Here’s an interview with John Zaffis on The Conjuring and Haunted Collector. Hope we keep seeing him in many places.
I was itching to see this film. I went with trepidation today worried that the subject matter would be polluted by Hollywood hands. My worries went unfounded. I was impressed by how well it stuck tightly to actual witnessed accounts instead of relying on over-dramatization and special effects. With Lorraine Warren riding herd over this project, I should have expected nothing less. She even made a cameo appearance in one scene, seated in an audience during a lecture.
This film educates while reenacting the story with professionals at the helm. The actors did a great job, the tension was built with good old fashioned suspense, and the effects that were used were not over the top.
This film chronicles a case investigated by Ed and Lorraine Warren (Uncle and Aunt of John Zaffis from The Haunted Collector). You may have seen Lorraine on Paranormal State episodes with Ryan Buell. She is a demonologist who deals with negative energies and a mentor to John.
The Warren’s have been both revered and disrespected for the nature of their work. Lorraine relies on her sensitivity more than physical evidence, so they were criticized heavily back in the day, as pioneers of any field often are.
The only fear I have about the perception of this film is that dabblers will think they can do exorcisms because Ed Warren did one. They did run a title card that explained that Ed Warren is the only non-ordained person sanctioned by the Catholic Church to perform exorcisms. Sadly, he’s no longer alive to do this. But this man must have had the heart, soul, and spirit of a man who could have been a priest to do this. It is not enough to read the words and boldly stand before a demon. A person capable of exorcizing demons must have his belief system firmly cemented in his psyche. There is no room for fear or doubt in the throws of such an act.
I recommend the film highly, while strongly urging – don’t try this yourself.
The Haunted Collector has grown from previous seasons. I have to admit upfront that I came to this series well after its first season. I knew John Zaffis to be the nephew of famed psychics the Warrens, whose reputation leaned more toward psychic impressions than physical evidence. But I pride myself on being open-minded and gave the show a second look. After having the pleasure of meeting John and his team at Paracon this past October, and attending his presentation on Demonology, I fully understand why he is referred to as The Godfather of the Paranormal. He enters a location as a data-gatherer first, entertaining all logical possibilities, before exploring activity from a paranormal perspective.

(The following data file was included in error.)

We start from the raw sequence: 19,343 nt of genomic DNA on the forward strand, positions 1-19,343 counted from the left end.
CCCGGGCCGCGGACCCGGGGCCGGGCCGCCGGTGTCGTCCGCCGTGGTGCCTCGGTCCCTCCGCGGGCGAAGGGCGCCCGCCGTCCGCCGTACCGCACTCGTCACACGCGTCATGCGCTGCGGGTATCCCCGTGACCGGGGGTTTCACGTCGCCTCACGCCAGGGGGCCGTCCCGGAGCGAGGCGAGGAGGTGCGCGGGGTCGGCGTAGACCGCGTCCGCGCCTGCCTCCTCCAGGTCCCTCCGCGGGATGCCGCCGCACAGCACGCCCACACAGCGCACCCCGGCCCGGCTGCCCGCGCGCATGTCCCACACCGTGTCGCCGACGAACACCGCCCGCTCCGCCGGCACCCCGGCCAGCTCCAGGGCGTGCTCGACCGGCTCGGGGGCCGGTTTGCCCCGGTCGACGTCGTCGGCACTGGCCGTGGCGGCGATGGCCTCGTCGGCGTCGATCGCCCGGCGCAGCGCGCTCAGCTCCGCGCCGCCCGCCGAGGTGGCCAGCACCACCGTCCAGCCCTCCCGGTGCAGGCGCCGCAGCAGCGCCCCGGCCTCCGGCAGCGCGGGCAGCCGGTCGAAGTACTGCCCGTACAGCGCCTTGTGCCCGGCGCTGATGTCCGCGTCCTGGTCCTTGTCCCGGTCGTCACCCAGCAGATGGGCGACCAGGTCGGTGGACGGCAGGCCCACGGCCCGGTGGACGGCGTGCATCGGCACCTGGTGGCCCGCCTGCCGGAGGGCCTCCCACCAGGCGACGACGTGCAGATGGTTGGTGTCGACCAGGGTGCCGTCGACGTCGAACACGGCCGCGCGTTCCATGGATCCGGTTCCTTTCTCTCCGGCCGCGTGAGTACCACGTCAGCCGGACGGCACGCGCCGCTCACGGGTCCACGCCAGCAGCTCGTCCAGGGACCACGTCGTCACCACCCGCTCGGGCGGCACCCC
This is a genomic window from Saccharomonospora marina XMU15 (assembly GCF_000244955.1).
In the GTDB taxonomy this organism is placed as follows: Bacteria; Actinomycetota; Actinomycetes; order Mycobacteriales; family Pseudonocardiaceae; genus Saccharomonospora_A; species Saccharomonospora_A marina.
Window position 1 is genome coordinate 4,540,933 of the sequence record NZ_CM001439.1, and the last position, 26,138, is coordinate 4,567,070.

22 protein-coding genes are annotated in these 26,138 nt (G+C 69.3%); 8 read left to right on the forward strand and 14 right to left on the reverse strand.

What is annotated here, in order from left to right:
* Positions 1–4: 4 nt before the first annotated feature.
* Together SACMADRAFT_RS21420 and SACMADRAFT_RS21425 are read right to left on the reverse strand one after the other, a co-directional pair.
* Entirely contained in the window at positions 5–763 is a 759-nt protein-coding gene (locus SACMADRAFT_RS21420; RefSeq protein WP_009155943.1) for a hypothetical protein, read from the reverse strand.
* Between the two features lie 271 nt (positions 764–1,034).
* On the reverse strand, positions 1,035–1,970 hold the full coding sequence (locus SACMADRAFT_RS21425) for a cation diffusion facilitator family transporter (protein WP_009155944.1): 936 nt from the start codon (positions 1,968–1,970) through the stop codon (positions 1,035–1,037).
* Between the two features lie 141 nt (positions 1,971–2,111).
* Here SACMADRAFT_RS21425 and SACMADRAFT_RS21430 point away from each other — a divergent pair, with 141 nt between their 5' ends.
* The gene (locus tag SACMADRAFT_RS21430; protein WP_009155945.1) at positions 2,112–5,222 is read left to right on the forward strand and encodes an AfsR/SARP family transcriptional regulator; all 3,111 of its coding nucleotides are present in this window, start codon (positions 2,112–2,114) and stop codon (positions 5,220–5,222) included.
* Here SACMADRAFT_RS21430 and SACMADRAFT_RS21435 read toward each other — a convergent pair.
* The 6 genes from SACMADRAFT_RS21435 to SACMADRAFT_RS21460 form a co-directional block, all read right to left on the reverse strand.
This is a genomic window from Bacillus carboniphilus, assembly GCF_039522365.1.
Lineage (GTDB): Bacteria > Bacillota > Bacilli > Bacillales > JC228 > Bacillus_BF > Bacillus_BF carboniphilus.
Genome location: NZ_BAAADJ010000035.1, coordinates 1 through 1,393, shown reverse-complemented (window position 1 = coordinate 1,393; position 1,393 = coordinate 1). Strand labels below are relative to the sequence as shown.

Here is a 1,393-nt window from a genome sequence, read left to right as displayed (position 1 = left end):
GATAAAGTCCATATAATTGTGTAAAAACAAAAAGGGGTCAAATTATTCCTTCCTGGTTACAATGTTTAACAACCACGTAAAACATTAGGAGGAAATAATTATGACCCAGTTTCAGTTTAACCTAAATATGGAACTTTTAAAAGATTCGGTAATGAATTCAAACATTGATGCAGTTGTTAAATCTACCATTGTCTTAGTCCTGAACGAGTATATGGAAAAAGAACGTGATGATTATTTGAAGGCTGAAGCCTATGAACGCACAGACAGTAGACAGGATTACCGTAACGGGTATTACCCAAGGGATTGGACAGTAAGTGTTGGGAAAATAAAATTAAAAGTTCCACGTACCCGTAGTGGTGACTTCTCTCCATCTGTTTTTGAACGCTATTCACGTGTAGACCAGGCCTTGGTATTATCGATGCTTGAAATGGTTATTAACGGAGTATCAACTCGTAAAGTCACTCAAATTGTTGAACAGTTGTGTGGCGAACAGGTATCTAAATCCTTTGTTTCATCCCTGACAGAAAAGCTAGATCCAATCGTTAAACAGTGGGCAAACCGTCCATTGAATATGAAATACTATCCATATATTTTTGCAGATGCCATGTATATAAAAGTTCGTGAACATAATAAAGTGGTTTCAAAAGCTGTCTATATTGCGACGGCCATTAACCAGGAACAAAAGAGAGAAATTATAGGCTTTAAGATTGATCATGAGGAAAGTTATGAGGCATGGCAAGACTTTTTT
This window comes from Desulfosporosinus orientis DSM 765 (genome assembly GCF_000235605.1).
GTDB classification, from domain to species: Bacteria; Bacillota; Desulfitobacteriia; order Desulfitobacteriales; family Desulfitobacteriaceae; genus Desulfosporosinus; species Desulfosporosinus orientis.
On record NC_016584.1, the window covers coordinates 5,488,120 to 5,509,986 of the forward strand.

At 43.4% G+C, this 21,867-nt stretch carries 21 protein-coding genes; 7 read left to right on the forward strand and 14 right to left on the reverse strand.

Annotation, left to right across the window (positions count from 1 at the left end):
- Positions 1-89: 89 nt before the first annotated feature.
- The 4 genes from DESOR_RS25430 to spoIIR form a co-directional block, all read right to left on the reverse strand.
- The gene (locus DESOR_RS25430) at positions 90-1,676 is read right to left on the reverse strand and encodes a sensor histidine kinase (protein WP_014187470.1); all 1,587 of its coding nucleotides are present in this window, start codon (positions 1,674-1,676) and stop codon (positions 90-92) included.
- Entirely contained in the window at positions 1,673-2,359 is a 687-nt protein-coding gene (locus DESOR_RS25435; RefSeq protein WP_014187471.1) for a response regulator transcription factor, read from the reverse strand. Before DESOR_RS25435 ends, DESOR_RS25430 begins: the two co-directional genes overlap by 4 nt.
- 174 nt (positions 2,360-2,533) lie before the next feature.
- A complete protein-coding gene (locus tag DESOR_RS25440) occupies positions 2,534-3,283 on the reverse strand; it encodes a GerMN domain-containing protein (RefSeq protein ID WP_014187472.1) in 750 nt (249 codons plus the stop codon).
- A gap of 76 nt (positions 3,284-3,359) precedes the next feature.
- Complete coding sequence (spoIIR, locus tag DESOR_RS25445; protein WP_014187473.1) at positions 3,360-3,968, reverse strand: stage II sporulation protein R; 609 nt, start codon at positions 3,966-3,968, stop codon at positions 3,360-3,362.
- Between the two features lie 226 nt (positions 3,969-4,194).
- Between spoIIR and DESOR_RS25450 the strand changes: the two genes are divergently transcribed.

I used to think that the dead didn’t have unfinished business. It was my belief that if the dead chose to communicate with the living, it was for the purpose of helping or hurting them, not to solve some lingering problem for themselves. Unfinished business was for the living. The Haunted Collector has chipped away at that belief. For they have uncovered items that appear to tether the spirit to their lives like anchors. Then those anchors shift as the ebb and flow of life’s tide overtakes the person’s previous territory like weeds reclaiming a neglected building. New occupants move in and displace everything from the past. Carelessness and disinterest causes valuable items to go missing. Things found to be worn, outdated, useless junk vanish. Life-saving tools and conveniences from by-gone eras hold energy imprints of those who relied on them. If those items are moved to an inappropriate place or dishonored in some fashion, a spirit might have something left to say about it.
Zaffis’s team not only learned from a master but mastered the research involved in uncovering the life attached to a physical item. In the most recent episode, they employed an old Polaroid Instamatic camera to capture an image of what appeared to be a woman in an empty men’s prison. Digging deeper, they discovered it had housed female prisoners prior to holding men. Something not revealed to them before. The team on this show usually hunts for an object that can be removed from the premises. But in cases they do not find such an item, they seek to honor the deceased, if only to acknowledge that they knew who was communicating and tell a portion of their story. The woman in the photo was honored at their request.
No one wants to be forgotten and we all want to be heard. Few of us get to do big, world-changing things. For many, ripples we make never reach farther than a few miles from home. How would you feel if, decades later, a stranger hammered your casket plate on the wall of his lovely Victorian bed and breakfast? Insulted? Used? Dishonored? The Haunted Collector team is sensitive to this and does what they can to respect the memory whoever might still be lingering. What more could the dead ask for?